Putin, during a news conference, said he needed to read the language concerning the adoption ban before making a final decision and most U.S. adoptive parents are "honest and decent people," The New York Times reported.
However, he also criticized U.S. officials, saying they allowed child abusers to go unpunished and thwarted Russia's attempts to monitor court action in such cases.
He also was critical of a law President Obama signed last week that punishes Russian citizens accused of human rights violations and for which the Russian legislation is a response. He said the U.S. law was presented by officials who still have a Cold War-era mentality.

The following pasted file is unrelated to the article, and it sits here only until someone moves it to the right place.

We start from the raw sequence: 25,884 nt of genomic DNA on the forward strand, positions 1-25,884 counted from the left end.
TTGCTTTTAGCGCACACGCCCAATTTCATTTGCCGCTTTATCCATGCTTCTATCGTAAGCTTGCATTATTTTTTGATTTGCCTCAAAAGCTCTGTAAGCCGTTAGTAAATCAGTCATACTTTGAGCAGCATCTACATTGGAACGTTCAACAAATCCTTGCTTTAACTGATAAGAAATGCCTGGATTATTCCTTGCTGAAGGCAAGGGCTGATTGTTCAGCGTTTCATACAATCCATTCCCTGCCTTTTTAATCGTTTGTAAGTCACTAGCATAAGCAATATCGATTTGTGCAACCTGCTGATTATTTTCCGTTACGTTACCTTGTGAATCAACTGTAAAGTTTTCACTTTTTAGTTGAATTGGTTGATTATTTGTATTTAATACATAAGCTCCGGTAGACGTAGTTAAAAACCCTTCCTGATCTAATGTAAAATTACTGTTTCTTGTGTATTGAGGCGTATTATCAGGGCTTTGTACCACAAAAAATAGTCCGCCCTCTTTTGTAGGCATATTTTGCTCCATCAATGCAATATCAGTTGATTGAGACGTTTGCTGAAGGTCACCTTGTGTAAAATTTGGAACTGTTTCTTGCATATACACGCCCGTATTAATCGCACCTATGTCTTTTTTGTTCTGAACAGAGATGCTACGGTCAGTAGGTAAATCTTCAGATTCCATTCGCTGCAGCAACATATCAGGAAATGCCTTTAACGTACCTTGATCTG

"They just cannot do without it," he said. "They are trying to stay in the past. This is very bad and it poisons our relations."
The Magnitsky Act is named for Sergei L. Magnitsky, a Russian lawyer arrested after trying to expose a government tax fraud who died in prison in 2009.
"What are our partners in the United States worried about? About human rights in our prisons?" Putin asked. "But they themselves have many problems."
If Putin signs the adoption bill into law, it would override a bilateral agreement on international adoptions that was ratified this year. Senior Russian officials have spoken against the ban, including Foreign Minister Sergey Lavrov, who are critics of U.S. policy, the Times said.
The bill still faces two more votes before it reaches Putin.
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